Cognitive interviewing is an important stage in developing a questionnaire. The purpose is to find out how people interpret and answer questions so that we can understand if the questions are measuring what is intended.
The approach to cognitive testing involves the following steps:
In the past we have most often carried out interviews face-to-face, which gives researchers access to visual cues and clues that can indicate when participants may be struggling with a question. However, due to COVID we are increasingly conducting interviews via video calls (e.g. Skype, Zoom) which we have found to work well. They have proved to be cost-effective and allow for a wider geographical distribution of participants. A recent study found online technologies can be used to achieve a diverse sample of participants, and they called for other researchers to use such methods to ensure that hard-to-reach populations are represented in research .
Cognitive interviewing is important in ensuring survey questions are understood in the way they are intended. When a researcher finds that the participant is thinking about something different when they answer a particular question, there may be a problem with how the question is asked and it may need some revision.
We also want to know whether participants can retrieve the information required to answer a question from their memory. Generally, our recall period would be within a six to twelve-month period. However, this timeframe would be reconsidered if participants have difficulty recalling information accurately.
Many of our survey questions at Picker are closed questions, meaning they have a set number of response options to choose from. Cognitive interviewing also allows us to identify whether there are sufficient response options provided and whether the wording is suitable.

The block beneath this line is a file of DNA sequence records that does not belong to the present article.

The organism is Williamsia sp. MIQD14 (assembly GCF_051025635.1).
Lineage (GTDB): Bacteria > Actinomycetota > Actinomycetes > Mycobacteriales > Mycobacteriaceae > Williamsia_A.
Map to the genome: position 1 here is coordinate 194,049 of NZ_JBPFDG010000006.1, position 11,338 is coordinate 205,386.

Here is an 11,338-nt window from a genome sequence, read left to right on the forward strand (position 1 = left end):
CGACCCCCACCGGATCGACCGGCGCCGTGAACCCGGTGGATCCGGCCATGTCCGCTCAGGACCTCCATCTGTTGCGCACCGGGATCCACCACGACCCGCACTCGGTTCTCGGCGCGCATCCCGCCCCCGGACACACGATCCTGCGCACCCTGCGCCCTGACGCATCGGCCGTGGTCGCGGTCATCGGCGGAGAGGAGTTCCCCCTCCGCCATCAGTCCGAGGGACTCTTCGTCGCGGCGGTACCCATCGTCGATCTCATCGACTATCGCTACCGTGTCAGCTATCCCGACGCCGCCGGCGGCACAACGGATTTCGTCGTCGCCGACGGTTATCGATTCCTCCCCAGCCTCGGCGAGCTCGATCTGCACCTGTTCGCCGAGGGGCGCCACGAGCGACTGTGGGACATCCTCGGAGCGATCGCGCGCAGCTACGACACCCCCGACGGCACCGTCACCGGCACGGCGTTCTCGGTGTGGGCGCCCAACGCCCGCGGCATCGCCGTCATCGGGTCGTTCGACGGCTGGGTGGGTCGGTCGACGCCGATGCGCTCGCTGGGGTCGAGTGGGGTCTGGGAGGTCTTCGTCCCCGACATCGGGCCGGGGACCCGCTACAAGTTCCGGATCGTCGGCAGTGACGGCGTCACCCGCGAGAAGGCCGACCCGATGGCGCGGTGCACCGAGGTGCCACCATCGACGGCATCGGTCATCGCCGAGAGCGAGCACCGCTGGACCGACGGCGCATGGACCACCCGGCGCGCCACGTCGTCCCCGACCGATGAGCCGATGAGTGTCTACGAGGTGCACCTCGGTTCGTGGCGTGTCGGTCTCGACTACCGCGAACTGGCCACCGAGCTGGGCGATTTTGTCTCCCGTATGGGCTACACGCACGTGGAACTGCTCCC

We would always set out to test the survey in the same format it will be used for data collection – whether it be paper, online, telephone, or a mixed methodology.
Cognitive interviewing ensures that the survey consists of a set of questions that are robust and fit-for-purpose and enable respondents to provide appropriate information. Some examples of how questions have been improved during this process are shared below.
Example 1: question-wording change
When carrying out cognitive interviews in the development of a hypothyroidism patient survey, the question ‘When were you diagnosed with hypothyroidism?’ was changed to ‘When did you develop hypothyroidism?’ This change accommodated participants who had not been officially diagnosed with hypothyroidism but who had self-diagnosed according to their symptoms.
Example 2: response option amendment
When cognitively testing a paediatric diabetes survey, the statement ‘I feel that our GP has a good understanding of diabetes’ was presented, with the following response options:
During the interviews it was apparent that many parents wouldn’t go to their GP for diabetes advice or support. As it stood, there wasn’t an option to accurately represent potentially many respondents. Therefore, the option ‘we don’t usually speak to our GP about diabetes’ was added.
Whilst these changes may seem small, they can have an important impact on data quality. Respondents who do not understand a question or who cannot find a suitable answer may ignore it or provide an unusable response (eg by selecting multiple options or writing in a comment of their own). Enabling people to respond appropriately maximises the volume of data available, supporting effective analysis.
Cognitive interviewing is a key stage in the development of survey questions. By focusing on the participant’s thought processes when answering a question, we can identify if there are any problems with the question wording or responses, and make any necessary changes to ensure the questions work as intended. This is important to ensure that the survey questions are appropriate and provide accurate and meaningful data.
 Upadhyay, U.D., Lipkovich, H. Using online technologies to improve diversity and inclusion in cognitive interviews with young people. BMC Med Res Methodol 20, 159 (2020). https://doi.org/10.1186/s12874-020-01024-9
items marked with * are required